This year the Mount Allison Students’ Union (MASU) hopes to address social justice issues through its funding procedure for the first time.
Typically, the MASU gives out more than $20,000 in academic enrichment and clubs and societies funding. Previously, the grants and awards committee, responsible for the allocation of the funds, did not distinguish between individual applicants based on their socioeconomic status.
Over the summer Vice-President Finance and Operations Alex Lepianka updated the MASU’s operating procedures for grants and awards. According to the MASU newsletter, this year “applicants who exhibit financial need should be prioritized over applicants who have not expressed financial need.”
Lepianka added a clause to the operating procedure regarding social justice as it relates to the overall funding of clubs and societies. If money remains after the committee has reviewed all the applications, the committee is “encouraged to support activities that exhibit a strong commitment to issues of social justice and community well-being, over and above those for which no such commitment is apparent.” No definition of social justice is given.
In the past, certain clubs and societies on campus have caused controversy regarding social justice issues. In particular, many students have expressed discontent with Global Brigades (GB), an international non-governmental organization with a local branch at Mt. A. Every year, students spend a week in Honduras participating in ongoing projects.
While GB considers itself – and is considered by many students – to be a social justice-oriented organization, some students at Mt. A say that it has negative impacts on the communities in the Global South it seeks to help. In such a case, social justice is defined in different ways by different students.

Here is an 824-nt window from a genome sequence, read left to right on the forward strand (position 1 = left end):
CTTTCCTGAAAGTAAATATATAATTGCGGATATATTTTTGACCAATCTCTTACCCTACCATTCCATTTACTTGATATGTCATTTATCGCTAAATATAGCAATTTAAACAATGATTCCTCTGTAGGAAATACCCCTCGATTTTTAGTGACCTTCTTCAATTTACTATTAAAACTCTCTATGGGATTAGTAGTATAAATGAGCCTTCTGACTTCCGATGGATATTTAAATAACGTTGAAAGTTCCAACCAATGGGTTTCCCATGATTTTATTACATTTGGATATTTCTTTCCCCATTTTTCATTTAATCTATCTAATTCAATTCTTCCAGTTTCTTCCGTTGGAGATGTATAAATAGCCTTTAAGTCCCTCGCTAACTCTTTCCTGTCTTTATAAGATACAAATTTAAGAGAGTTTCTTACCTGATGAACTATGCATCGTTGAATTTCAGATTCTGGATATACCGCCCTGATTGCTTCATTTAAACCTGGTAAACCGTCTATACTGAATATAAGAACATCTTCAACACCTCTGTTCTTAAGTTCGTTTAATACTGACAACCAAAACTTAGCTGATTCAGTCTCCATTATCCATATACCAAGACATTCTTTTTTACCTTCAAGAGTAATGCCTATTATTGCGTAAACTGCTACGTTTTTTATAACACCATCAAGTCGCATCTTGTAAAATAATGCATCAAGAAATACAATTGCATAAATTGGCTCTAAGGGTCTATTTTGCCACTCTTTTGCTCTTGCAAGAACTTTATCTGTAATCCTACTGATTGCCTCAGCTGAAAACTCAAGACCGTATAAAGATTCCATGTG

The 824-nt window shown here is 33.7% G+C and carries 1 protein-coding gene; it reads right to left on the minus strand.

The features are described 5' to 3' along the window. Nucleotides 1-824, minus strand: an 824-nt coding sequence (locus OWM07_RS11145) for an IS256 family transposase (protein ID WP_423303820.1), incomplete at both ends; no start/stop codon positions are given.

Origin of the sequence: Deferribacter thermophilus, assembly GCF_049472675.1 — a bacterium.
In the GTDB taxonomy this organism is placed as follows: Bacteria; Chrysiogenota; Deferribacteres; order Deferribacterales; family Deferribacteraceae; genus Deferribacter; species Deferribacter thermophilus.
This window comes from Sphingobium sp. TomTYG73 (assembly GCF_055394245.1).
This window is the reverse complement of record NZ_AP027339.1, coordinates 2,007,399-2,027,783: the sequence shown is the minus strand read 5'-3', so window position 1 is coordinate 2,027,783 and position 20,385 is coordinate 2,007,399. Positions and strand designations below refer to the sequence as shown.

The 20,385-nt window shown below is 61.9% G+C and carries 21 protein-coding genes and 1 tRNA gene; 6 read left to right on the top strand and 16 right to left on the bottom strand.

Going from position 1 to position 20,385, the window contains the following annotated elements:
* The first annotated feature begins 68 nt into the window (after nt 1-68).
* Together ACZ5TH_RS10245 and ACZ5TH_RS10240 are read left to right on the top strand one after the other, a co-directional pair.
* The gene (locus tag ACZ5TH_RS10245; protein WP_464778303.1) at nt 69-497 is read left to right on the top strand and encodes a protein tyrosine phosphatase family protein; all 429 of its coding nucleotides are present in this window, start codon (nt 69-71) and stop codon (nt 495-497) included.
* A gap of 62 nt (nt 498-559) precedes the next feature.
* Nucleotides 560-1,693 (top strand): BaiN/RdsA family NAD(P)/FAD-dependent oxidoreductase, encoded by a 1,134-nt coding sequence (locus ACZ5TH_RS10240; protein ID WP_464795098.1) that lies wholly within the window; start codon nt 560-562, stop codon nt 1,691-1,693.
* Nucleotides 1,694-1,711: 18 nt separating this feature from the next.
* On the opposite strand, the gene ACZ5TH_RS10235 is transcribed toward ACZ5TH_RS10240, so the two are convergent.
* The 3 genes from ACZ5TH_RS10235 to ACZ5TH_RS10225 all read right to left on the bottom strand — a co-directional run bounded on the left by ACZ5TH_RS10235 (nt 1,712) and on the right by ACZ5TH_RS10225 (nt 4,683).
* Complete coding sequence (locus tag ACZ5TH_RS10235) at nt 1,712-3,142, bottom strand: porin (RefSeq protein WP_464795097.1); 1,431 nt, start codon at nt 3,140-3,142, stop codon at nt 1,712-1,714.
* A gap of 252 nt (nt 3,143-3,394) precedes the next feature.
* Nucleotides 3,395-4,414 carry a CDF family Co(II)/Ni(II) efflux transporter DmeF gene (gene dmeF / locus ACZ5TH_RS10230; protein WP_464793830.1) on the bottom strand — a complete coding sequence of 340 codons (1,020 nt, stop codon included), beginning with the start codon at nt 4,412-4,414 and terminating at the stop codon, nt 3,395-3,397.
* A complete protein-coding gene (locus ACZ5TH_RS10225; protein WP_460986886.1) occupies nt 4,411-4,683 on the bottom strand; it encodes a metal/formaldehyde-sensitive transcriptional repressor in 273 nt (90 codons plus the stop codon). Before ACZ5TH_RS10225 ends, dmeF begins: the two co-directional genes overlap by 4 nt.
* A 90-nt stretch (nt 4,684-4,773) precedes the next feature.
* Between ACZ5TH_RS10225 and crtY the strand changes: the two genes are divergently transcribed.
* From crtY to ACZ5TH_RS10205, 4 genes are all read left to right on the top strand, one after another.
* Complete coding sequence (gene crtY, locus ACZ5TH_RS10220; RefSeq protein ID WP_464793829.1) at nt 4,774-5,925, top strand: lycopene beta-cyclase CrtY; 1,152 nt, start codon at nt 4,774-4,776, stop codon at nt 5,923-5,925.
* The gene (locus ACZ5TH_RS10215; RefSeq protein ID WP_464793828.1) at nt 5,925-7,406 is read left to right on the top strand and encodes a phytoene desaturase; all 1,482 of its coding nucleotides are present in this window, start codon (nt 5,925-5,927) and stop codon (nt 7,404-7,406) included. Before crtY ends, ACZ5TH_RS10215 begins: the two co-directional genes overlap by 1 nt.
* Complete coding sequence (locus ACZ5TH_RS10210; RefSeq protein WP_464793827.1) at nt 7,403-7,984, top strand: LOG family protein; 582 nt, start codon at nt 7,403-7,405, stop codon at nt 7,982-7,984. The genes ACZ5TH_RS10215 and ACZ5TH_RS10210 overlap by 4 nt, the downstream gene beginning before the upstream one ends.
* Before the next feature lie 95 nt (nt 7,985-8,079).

Former grants and awards committee member and Mt. A alumnus Zoe Luba advocated for the prioritization of social justice clubs during committee meetings last year. When asked how she thought the social justice clause should be applied, Luba said, “if a group of students finds a group offensive or problematic, then [the committee] should to some extent take that into account in their funding decisions.”
The committee is composed of elected councillors and other students, and is chaired by the VP finance and operations. Its funding decisions must be approved by the Students’ Administrative Council (SAC). In turn, the SAC is in charge of representing the entire student body. If a contentious issue such as that surrounding GB arises in the funding process, it is unclear how the committee will take into account the opinions of the larger student body on the definition of social justice.
Lepianka said that funding can be a political decision. However, he added that “it is not through our funding program that discussions of the political goals of the MASU are worked out; they are manifested through advocacy.”
Lepianka said that the new clause is designed to diversify the committee’s funding process, adding that it has “room to grow.”